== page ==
What Is a Qualifying Life Event?
A critical time to review and update your benefits is when you’re undergoing a qualifying life event, such as:
- having a baby
- getting married
A qualifying life event can make you eligible to sign up for a health insurance plan during what’s known as a special enrollment period. This happens outside standard open enrollment and is usually 60 days before or 60 days after the qualifying life event.
When undergoing a qualifying life event, contact your insurance company as soon as possible to start the special enrollment process.
Changes in your life circumstances usually equate to shifts in how much financial protection you need. Beyond health insurance, qualifying life events are also a great time to look at your other benefits, such as:
- Short- and Long-term disability
- Life insurance
- Health Savings Account (HSA)
Qualifying Life Events That Merit a Closer Look at Your Benefits
When you get married, you can change your health coverage in a couple ways:
- Enroll in your spouse’s insurance.
- Add your spouse to your existing plan.
Because you’re building a life together, you want to make sure that you have proper supplemental insurance and Life insurance. If one of you falls ill, gets injured, or worse, having this coverage could help pay for expenses and help you stay afloat.
Getting married is also an opportune time to review your retirement plan. Is the retirement plan offered at your workplace enough to help you and your spouse stay on track to save a nest egg? Or do you need another plan? Taking a close look will help you lay the foundation to save for your golden years.
Separation or Divorce
Getting legally separated or divorced also falls under a qualifying life event. Should you seek health coverage under a job-based plan, you’ll have the chance to sign up for insurance during a special enrollment period.
A change in marital status often means a change in your money situation. Consider how much greater financial responsibility you might bear after your divorce — for yourself, your children, and your ex-spouse. In turn, you might want to make changes to your insurance policies.
Along those same lines, a marriage ending also translates to shifts in your retirement plans. Have a date with yourself, and gauge how much you need to save on your own to be on track for retirement.
Growing Your Family
It is an exciting milestone, indeed. If you are expecting a child or are in the process of adopting, you’re eligible to enroll in health insurance for you and your loved ones.
Welcoming a child into your life also comes with added responsibilities. Make sure your family is protected financially with other important types of insurance. Should you fall sick or get into an accident, does your insurance mix help cover your living expenses?
If you’re on a high deductible health plan (HDHP), consider opening an HSA if you don’t already have one. HSAs are touted for providing a triple-tax advantage; it could serve you to consider how much you’d like to contribute.
Expanding your family also means you can contribute more to your HSA. For 2020, the HSA contribution limits for self-coverage is $3,550 and $7,100 for families.
When Your Child Turns 26
Your children can typically stay on your health insurance plan until they turn 26. Depending on the policy, your child may need to look for their own insurance once it’s their 26th birthday.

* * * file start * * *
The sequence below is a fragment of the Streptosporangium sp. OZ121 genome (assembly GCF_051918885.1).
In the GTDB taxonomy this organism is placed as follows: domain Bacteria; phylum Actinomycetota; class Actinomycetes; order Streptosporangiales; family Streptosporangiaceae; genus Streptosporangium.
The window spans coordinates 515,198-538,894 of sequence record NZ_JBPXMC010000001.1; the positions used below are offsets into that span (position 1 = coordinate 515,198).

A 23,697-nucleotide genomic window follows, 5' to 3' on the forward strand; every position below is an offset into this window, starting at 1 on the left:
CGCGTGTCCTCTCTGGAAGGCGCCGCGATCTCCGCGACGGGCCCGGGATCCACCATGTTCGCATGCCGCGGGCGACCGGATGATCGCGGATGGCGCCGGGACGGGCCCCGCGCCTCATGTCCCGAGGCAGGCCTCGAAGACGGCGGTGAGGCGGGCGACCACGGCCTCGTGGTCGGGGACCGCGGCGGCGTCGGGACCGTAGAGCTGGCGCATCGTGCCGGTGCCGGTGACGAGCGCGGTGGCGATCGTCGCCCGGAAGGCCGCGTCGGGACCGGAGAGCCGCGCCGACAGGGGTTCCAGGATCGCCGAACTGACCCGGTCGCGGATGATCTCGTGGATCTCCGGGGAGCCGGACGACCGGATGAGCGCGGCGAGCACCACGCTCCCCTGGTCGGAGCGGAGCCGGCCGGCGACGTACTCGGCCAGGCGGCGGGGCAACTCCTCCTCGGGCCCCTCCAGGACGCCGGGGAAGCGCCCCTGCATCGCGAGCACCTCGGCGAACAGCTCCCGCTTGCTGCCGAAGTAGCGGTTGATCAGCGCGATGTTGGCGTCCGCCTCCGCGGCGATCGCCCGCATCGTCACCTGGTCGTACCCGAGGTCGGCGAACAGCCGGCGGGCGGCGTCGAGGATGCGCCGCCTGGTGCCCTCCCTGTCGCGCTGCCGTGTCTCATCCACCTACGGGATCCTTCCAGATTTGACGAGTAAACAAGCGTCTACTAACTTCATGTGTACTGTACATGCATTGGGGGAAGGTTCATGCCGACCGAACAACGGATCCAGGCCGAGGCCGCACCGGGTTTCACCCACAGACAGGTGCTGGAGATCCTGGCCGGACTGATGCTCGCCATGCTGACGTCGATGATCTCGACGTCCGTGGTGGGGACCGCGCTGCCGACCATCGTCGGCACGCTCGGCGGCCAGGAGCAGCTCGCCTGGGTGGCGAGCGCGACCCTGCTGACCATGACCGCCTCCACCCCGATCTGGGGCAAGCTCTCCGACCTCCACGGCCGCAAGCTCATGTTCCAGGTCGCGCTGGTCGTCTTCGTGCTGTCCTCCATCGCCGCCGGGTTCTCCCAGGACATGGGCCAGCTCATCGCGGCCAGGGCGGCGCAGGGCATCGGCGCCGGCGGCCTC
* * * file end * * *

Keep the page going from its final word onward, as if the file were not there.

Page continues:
As your child moves into adulthood and becomes independent, you might want to update your benefits. For one, you might adjust the contributions to your HSA, as you can no longer tap into your HSA to cover eligible medical expenses for your grown child.
Death of a Child or Spouse
Should your partner or child pass, you’re bound to be managing many different emotions and tending to challenging matters. When you’re ready, you’ll want to review your benefits and make changes as necessary; you’re eligible for a special enrollment period during this. Doing so could help you avoid overpaying for benefits and ensure that your insurance coverage is appropriate for your family.
If you’re uprooting and your new home you might be eligible to modify your health insurance. The reasons for the move could also prompt you to update your benefits. Did you move to raise a family, buy a home, or take care of an aging parent? Those dramatic shifts could mean changing your coverage amounts or policies.
Tips for Updating Your Benefits When Undergoing a Qualifying Life Event
Review Everything at the Same Time
Look at all your benefits — health insurance, supplemental insurance, retirement plans, and an HSA if you have an HDHP — to help you see how your different benefits work in tandem.
For instance, having a child or getting married not only means updating your health insurance but could also impact your HSA contributions. Taking a holistic approach to benefits is your best bet to ensure you have enough coverage for the next chapter in life.
Factor in Affordability
How much you can afford to contribute to your retirement accounts and spend on insurance policies plays a significant role in the updates you make. Look at the following to see what adjustments you’ll need to make to afford the proper coverage:
- current living expenses
- debt load
- available assets
Should you increase coverage on one of your insurance policies? Consider bumping down other non-essential expenses in your spending to stay within your means.
When life’s changes shift your priorities, your benefits should change as well. What you need will evolve, so it’s essential to review:
- insurance policies
- retirement plans
- HSA plans
What qualifying life event are you interested in learning more about? Let us know in the comments below.